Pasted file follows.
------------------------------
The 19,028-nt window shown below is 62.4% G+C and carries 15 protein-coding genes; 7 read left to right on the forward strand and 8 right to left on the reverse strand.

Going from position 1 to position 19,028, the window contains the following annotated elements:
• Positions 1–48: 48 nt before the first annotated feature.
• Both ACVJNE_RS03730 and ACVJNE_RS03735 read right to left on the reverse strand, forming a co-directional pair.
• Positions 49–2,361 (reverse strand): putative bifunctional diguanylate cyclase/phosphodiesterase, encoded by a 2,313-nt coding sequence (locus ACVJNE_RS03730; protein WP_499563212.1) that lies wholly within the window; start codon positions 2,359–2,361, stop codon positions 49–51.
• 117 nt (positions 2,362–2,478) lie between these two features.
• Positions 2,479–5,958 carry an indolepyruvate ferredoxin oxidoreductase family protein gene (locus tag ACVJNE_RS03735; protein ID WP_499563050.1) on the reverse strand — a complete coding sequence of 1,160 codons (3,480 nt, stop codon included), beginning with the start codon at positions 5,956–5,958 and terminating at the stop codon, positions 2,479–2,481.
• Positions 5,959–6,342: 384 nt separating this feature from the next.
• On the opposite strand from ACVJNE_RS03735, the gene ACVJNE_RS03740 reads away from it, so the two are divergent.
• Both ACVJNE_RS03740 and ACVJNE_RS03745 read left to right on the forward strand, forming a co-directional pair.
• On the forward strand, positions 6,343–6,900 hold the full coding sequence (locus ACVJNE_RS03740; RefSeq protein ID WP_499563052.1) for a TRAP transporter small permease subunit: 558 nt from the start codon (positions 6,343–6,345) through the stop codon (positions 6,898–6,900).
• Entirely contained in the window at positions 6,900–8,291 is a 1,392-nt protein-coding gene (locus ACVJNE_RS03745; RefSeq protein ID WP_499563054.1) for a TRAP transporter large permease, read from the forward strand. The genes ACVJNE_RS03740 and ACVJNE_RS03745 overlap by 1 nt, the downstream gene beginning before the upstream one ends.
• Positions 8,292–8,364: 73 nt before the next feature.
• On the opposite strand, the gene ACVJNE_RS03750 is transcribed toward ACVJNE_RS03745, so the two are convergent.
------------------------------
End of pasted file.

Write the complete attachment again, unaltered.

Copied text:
The 19,028-nt window shown below is 62.4% G+C and carries 15 protein-coding genes; 7 read left to right on the forward strand and 8 right to left on the reverse strand.

Going from position 1 to position 19,028, the window contains the following annotated elements:
• Positions 1–48: 48 nt before the first annotated feature.
• Both ACVJNE_RS03730 and ACVJNE_RS03735 read right to left on the reverse strand, forming a co-directional pair.
• Positions 49–2,361 (reverse strand): putative bifunctional diguanylate cyclase/phosphodiesterase, encoded by a 2,313-nt coding sequence (locus ACVJNE_RS03730; protein WP_499563212.1) that lies wholly within the window; start codon positions 2,359–2,361, stop codon positions 49–51.
• 117 nt (positions 2,362–2,478) lie between these two features.
• Positions 2,479–5,958 carry an indolepyruvate ferredoxin oxidoreductase family protein gene (locus tag ACVJNE_RS03735; protein ID WP_499563050.1) on the reverse strand — a complete coding sequence of 1,160 codons (3,480 nt, stop codon included), beginning with the start codon at positions 5,956–5,958 and terminating at the stop codon, positions 2,479–2,481.
• Positions 5,959–6,342: 384 nt separating this feature from the next.
• On the opposite strand from ACVJNE_RS03735, the gene ACVJNE_RS03740 reads away from it, so the two are divergent.
• Both ACVJNE_RS03740 and ACVJNE_RS03745 read left to right on the forward strand, forming a co-directional pair.
• On the forward strand, positions 6,343–6,900 hold the full coding sequence (locus ACVJNE_RS03740; RefSeq protein ID WP_499563052.1) for a TRAP transporter small permease subunit: 558 nt from the start codon (positions 6,343–6,345) through the stop codon (positions 6,898–6,900).
• Entirely contained in the window at positions 6,900–8,291 is a 1,392-nt protein-coding gene (locus ACVJNE_RS03745; RefSeq protein ID WP_499563054.1) for a TRAP transporter large permease, read from the forward strand. The genes ACVJNE_RS03740 and ACVJNE_RS03745 overlap by 1 nt, the downstream gene beginning before the upstream one ends.
• Positions 8,292–8,364: 73 nt before the next feature.
• On the opposite strand, the gene ACVJNE_RS03750 is transcribed toward ACVJNE_RS03745, so the two are convergent.